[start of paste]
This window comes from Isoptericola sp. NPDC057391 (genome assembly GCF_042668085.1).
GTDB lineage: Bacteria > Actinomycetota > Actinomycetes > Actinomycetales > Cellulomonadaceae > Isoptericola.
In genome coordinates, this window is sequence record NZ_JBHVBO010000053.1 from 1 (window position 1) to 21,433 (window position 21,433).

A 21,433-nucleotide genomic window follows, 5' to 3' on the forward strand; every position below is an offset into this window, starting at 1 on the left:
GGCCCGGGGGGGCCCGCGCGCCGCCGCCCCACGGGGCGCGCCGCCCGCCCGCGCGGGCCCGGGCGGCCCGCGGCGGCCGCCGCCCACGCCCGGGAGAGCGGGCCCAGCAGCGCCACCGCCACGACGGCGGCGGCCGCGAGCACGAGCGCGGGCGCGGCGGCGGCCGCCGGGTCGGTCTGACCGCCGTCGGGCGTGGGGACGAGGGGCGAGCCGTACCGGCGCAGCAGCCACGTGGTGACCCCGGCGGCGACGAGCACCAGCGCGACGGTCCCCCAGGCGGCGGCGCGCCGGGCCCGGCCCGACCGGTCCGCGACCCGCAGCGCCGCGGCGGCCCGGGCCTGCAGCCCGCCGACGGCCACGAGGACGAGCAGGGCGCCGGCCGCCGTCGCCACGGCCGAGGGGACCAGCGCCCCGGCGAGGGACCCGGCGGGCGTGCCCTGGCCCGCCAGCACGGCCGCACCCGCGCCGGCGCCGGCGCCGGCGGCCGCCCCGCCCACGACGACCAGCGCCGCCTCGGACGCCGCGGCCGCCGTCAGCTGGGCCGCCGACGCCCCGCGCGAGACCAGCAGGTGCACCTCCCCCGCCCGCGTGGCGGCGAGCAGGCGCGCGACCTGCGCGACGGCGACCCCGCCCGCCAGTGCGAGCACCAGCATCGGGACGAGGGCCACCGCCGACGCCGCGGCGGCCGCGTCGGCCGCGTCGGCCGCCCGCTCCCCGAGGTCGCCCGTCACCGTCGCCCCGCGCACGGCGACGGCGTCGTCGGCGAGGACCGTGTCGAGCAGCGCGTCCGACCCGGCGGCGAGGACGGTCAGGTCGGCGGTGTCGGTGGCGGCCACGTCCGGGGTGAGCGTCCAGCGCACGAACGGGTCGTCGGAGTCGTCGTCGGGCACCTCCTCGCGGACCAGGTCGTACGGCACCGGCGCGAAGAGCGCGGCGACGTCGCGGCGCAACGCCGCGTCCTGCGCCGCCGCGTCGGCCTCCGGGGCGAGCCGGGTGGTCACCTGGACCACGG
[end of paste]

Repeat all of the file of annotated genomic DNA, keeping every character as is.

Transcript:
This window comes from Isoptericola sp. NPDC057391 (genome assembly GCF_042668085.1).
GTDB lineage: Bacteria > Actinomycetota > Actinomycetes > Actinomycetales > Cellulomonadaceae > Isoptericola.
In genome coordinates, this window is sequence record NZ_JBHVBO010000053.1 from 1 (window position 1) to 21,433 (window position 21,433).

A 21,433-nucleotide genomic window follows, 5' to 3' on the forward strand; every position below is an offset into this window, starting at 1 on the left:
GGCCCGGGGGGGCCCGCGCGCCGCCGCCCCACGGGGCGCGCCGCCCGCCCGCGCGGGCCCGGGCGGCCCGCGGCGGCCGCCGCCCACGCCCGGGAGAGCGGGCCCAGCAGCGCCACCGCCACGACGGCGGCGGCCGCGAGCACGAGCGCGGGCGCGGCGGCGGCCGCCGGGTCGGTCTGACCGCCGTCGGGCGTGGGGACGAGGGGCGAGCCGTACCGGCGCAGCAGCCACGTGGTGACCCCGGCGGCGACGAGCACCAGCGCGACGGTCCCCCAGGCGGCGGCGCGCCGGGCCCGGCCCGACCGGTCCGCGACCCGCAGCGCCGCGGCGGCCCGGGCCTGCAGCCCGCCGACGGCCACGAGGACGAGCAGGGCGCCGGCCGCCGTCGCCACGGCCGAGGGGACCAGCGCCCCGGCGAGGGACCCGGCGGGCGTGCCCTGGCCCGCCAGCACGGCCGCACCCGCGCCGGCGCCGGCGCCGGCGGCCGCCCCGCCCACGACGACCAGCGCCGCCTCGGACGCCGCGGCCGCCGTCAGCTGGGCCGCCGACGCCCCGCGCGAGACCAGCAGGTGCACCTCCCCCGCCCGCGTGGCGGCGAGCAGGCGCGCGACCTGCGCGACGGCGACCCCGCCCGCCAGTGCGAGCACCAGCATCGGGACGAGGGCCACCGCCGACGCCGCGGCGGCCGCGTCGGCCGCGTCGGCCGCCCGCTCCCCGAGGTCGCCCGTCACCGTCGCCCCGCGCACGGCGACGGCGTCGTCGGCGAGGACCGTGTCGAGCAGCGCGTCCGACCCGGCGGCGAGGACGGTCAGGTCGGCGGTGTCGGTGGCGGCCACGTCCGGGGTGAGCGTCCAGCGCACGAACGGGTCGTCGGAGTCGTCGTCGGGCACCTCCTCGCGGACCAGGTCGTACGGCACCGGCGCGAAGAGCGCGGCGACGTCGCGGCGCAACGCCGCGTCCTGCGCCGCCGCGTCGGCCTCCGGGGCGAGCCGGGTGGTCACCTGGACCACGG